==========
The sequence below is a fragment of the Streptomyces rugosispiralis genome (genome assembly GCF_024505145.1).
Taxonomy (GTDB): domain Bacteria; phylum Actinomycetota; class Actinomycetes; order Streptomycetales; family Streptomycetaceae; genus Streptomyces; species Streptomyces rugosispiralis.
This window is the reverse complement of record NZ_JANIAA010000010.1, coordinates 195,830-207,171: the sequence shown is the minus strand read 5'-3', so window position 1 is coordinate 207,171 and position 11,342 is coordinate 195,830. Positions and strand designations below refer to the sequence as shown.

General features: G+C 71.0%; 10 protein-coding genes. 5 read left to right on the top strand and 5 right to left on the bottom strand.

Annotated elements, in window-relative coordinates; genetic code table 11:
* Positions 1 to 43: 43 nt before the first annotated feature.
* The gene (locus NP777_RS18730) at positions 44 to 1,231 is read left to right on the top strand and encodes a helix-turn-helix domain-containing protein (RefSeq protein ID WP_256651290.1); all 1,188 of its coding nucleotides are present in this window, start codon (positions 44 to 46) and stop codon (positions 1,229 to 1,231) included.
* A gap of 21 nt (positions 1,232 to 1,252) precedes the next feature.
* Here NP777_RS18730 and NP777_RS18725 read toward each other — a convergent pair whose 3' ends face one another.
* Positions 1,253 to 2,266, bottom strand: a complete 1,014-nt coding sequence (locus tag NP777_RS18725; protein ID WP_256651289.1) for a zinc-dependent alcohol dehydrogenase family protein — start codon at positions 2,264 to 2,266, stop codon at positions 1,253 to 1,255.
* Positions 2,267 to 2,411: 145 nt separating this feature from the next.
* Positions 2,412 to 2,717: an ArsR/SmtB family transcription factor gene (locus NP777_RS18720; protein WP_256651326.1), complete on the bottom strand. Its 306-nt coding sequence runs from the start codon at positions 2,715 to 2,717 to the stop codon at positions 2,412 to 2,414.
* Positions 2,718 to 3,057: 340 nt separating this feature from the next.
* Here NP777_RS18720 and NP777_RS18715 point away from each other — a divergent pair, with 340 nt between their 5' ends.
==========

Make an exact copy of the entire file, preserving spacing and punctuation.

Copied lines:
The sequence below is a fragment of the Streptomyces rugosispiralis genome (genome assembly GCF_024505145.1).
Taxonomy (GTDB): domain Bacteria; phylum Actinomycetota; class Actinomycetes; order Streptomycetales; family Streptomycetaceae; genus Streptomyces; species Streptomyces rugosispiralis.
This window is the reverse complement of record NZ_JANIAA010000010.1, coordinates 195,830-207,171: the sequence shown is the minus strand read 5'-3', so window position 1 is coordinate 207,171 and position 11,342 is coordinate 195,830. Positions and strand designations below refer to the sequence as shown.

General features: G+C 71.0%; 10 protein-coding genes. 5 read left to right on the top strand and 5 right to left on the bottom strand.

Annotated elements, in window-relative coordinates; genetic code table 11:
* Positions 1 to 43: 43 nt before the first annotated feature.
* The gene (locus NP777_RS18730) at positions 44 to 1,231 is read left to right on the top strand and encodes a helix-turn-helix domain-containing protein (RefSeq protein ID WP_256651290.1); all 1,188 of its coding nucleotides are present in this window, start codon (positions 44 to 46) and stop codon (positions 1,229 to 1,231) included.
* A gap of 21 nt (positions 1,232 to 1,252) precedes the next feature.
* Here NP777_RS18730 and NP777_RS18725 read toward each other — a convergent pair whose 3' ends face one another.
* Positions 1,253 to 2,266, bottom strand: a complete 1,014-nt coding sequence (locus tag NP777_RS18725; protein ID WP_256651289.1) for a zinc-dependent alcohol dehydrogenase family protein — start codon at positions 2,264 to 2,266, stop codon at positions 1,253 to 1,255.
* Positions 2,267 to 2,411: 145 nt separating this feature from the next.
* Positions 2,412 to 2,717: an ArsR/SmtB family transcription factor gene (locus NP777_RS18720; protein WP_256651326.1), complete on the bottom strand. Its 306-nt coding sequence runs from the start codon at positions 2,715 to 2,717 to the stop codon at positions 2,412 to 2,414.
* Positions 2,718 to 3,057: 340 nt separating this feature from the next.
* Here NP777_RS18720 and NP777_RS18715 point away from each other — a divergent pair, with 340 nt between their 5' ends.